I’ve heard that life without a little bit of humor and a dash of fantasy can be boring! Sometimes we must dare to explore the outer fringes of reality in order to find enjoyment with things we do. With that in mind, please proceed with caution.
I actually made a resolution this year, which is something I don’t normally do. It wasn’t anything noble such as saving the whales or helping bring peace in the world. It was simply for me to find a way to experience some success playing a game I love—used to love is probably more appropriate in recent years.
You see, I’ve been playing golf for about fifty years, which amounts to over five thousand rounds chasing a little white ball around in the great outdoors. I started each round with the goal of scoring par (72) or lower. I think I have succeeded two times in my life, which gives a paltry success rate of 0.04%. Obviously, that’s not very good. In fact, it’s downright disgusting, frustrating, and borders on a level of insanity no one should endure.
Why would anyone want to continue doing something when the odds of failure are a whopping 99.96% that they will? Crazy, right? I certainly wouldn’t gamble in a Vegas casino with those odds. Heck, I probably wouldn’t try to walk across a street if the odds were 99.96% that I wouldn’t reach the other side safely.
Therefore, I reached a time in life when I had to do something to improve my less than 1% success rate with golf or quit playing. I decided it was time for me to get some help for my depressingly horrible golf game because I didn’t want to quit.
No, I didn’t seek advice from a psychiatrist, although that would probably be a good idea too. I simply presented my problem to a local golfing guru, Slice Woods. After spending ten minutes watching me hit a few shots, Slice told me all I needed to do was make one small adjustment—anyone can do it, he said. Really?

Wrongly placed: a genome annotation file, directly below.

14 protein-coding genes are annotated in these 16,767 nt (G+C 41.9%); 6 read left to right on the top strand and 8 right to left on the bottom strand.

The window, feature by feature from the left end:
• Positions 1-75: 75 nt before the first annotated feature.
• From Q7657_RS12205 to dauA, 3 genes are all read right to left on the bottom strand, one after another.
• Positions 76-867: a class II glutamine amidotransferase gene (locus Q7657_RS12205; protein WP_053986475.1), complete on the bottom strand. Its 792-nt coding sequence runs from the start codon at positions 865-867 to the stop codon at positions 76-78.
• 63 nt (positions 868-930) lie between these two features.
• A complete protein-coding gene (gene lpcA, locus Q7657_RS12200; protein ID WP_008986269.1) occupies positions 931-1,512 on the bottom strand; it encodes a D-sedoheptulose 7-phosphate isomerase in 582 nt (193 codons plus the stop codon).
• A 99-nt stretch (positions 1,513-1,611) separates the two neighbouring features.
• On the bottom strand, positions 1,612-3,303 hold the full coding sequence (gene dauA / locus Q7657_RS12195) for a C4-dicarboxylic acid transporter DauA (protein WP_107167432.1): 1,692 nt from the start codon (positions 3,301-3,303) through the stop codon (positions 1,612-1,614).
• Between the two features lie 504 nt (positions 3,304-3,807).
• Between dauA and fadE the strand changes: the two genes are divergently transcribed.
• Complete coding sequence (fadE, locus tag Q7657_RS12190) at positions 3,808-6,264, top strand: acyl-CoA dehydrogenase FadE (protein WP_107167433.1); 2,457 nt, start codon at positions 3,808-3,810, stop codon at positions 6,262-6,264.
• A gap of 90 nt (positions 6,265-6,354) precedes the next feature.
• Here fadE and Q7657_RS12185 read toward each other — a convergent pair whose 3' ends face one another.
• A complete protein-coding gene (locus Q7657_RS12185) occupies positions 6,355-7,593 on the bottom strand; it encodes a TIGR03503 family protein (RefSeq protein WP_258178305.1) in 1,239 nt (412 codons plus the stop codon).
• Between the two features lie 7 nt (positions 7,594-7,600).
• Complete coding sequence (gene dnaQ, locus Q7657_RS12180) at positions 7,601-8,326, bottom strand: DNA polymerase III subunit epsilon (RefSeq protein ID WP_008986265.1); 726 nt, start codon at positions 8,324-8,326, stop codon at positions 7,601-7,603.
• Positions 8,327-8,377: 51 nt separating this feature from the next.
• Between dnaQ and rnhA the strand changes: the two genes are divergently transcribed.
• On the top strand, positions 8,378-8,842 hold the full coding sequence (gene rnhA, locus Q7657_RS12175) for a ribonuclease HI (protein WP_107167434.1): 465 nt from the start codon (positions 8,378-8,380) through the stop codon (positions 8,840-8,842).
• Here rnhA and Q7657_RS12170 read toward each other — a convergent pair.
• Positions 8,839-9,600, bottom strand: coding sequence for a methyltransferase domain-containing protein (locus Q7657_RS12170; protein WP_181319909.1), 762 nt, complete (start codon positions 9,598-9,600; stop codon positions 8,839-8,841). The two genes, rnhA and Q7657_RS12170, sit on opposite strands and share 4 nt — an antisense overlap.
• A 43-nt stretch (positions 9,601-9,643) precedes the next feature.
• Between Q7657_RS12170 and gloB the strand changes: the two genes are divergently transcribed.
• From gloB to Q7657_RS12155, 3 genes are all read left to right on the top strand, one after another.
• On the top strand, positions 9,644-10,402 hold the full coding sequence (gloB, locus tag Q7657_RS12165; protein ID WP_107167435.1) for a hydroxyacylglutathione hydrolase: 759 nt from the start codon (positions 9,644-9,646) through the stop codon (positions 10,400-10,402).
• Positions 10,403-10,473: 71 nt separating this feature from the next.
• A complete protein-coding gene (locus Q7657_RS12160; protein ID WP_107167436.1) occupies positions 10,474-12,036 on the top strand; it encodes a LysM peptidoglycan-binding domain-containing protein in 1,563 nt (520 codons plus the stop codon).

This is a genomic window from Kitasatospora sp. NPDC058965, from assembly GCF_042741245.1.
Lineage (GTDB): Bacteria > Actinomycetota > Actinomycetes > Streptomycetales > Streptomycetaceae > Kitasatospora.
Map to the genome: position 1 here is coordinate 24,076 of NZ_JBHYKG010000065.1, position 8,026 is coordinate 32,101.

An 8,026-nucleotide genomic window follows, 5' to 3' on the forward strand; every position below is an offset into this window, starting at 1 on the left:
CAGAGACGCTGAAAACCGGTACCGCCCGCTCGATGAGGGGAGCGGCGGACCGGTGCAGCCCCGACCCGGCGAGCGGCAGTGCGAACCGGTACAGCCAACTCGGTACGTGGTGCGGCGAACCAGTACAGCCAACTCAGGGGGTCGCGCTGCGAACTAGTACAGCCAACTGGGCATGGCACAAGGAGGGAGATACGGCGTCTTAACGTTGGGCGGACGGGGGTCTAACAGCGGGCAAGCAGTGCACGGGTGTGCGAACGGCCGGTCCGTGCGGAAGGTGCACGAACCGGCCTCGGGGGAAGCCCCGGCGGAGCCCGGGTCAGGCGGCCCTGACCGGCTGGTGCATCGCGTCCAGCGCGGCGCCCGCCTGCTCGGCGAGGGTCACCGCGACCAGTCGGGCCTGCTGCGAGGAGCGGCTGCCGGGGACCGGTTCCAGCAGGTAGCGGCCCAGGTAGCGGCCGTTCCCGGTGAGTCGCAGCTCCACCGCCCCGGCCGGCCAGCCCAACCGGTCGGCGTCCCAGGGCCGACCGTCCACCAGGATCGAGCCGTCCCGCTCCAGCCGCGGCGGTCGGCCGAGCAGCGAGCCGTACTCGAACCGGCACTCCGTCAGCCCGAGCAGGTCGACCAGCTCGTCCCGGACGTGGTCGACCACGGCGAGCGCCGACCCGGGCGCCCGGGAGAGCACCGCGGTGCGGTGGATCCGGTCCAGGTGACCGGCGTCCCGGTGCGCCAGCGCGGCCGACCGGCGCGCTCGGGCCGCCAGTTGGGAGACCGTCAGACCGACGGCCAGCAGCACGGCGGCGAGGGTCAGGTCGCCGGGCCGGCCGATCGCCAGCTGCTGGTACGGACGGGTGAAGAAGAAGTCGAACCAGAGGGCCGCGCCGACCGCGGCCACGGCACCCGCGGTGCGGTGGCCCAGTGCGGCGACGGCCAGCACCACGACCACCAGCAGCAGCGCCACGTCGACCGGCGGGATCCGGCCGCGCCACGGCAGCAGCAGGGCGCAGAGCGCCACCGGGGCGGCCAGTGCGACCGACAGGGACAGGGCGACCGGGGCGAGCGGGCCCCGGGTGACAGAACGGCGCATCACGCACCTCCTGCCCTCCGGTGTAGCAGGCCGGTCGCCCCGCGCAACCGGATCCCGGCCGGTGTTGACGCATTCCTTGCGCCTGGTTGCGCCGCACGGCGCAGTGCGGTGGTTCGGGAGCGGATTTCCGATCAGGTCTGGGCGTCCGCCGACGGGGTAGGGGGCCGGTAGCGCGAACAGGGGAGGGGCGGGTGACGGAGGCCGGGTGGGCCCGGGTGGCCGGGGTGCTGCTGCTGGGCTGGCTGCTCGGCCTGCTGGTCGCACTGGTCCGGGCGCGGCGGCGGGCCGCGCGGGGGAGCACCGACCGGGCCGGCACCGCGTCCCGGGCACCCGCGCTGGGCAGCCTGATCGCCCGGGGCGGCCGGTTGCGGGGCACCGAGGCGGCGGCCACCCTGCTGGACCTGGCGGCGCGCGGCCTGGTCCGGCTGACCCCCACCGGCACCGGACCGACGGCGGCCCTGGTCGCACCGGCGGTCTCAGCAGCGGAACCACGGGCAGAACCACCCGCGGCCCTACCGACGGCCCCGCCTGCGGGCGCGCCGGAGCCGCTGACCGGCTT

I was doubtful at first, but I did as Slice suggested. I even joined a local league and my results have been amazing! I now score 72 or lower every time I play. That’s almost a 100% success rate! Unbelievable, right? I wish I had made this small change fifty years ago. I’m so excited that I’m considering trying to qualify for the senior tour next year. What? Seriously?!?
So, what small change did Slice suggest I make? He said it was time for me to start using the one-hand-three-finger grip. At first, I thought he had lost his mind. I couldn’t image how that would help me. I had serious reservations about Slice’s abilities as an instructor until he showed me exactly how easy it was to do.
I admit, on my first dozen or so attempts, the ball still had a mind of its own and didn’t go exactly in the direction I was aiming. I was discouraged, but Slice encouraged me to keep trying. After several more attempts, the one-hand-three-finger grip actually started working perfectly—I even hit a pin.
Yay! I had discovered, with Slice’s help of course, a secret method for scoring well in golf—just about every time! It’s great being able to enjoy the fruits of my new grip!
The great part about this simple change is I only had to sacrifice a few things. I no longer walk around in the clean-fresh air on neatly trimmed grass, chase tiny-white balls around in the snake-infested woods, or look at scenery like this: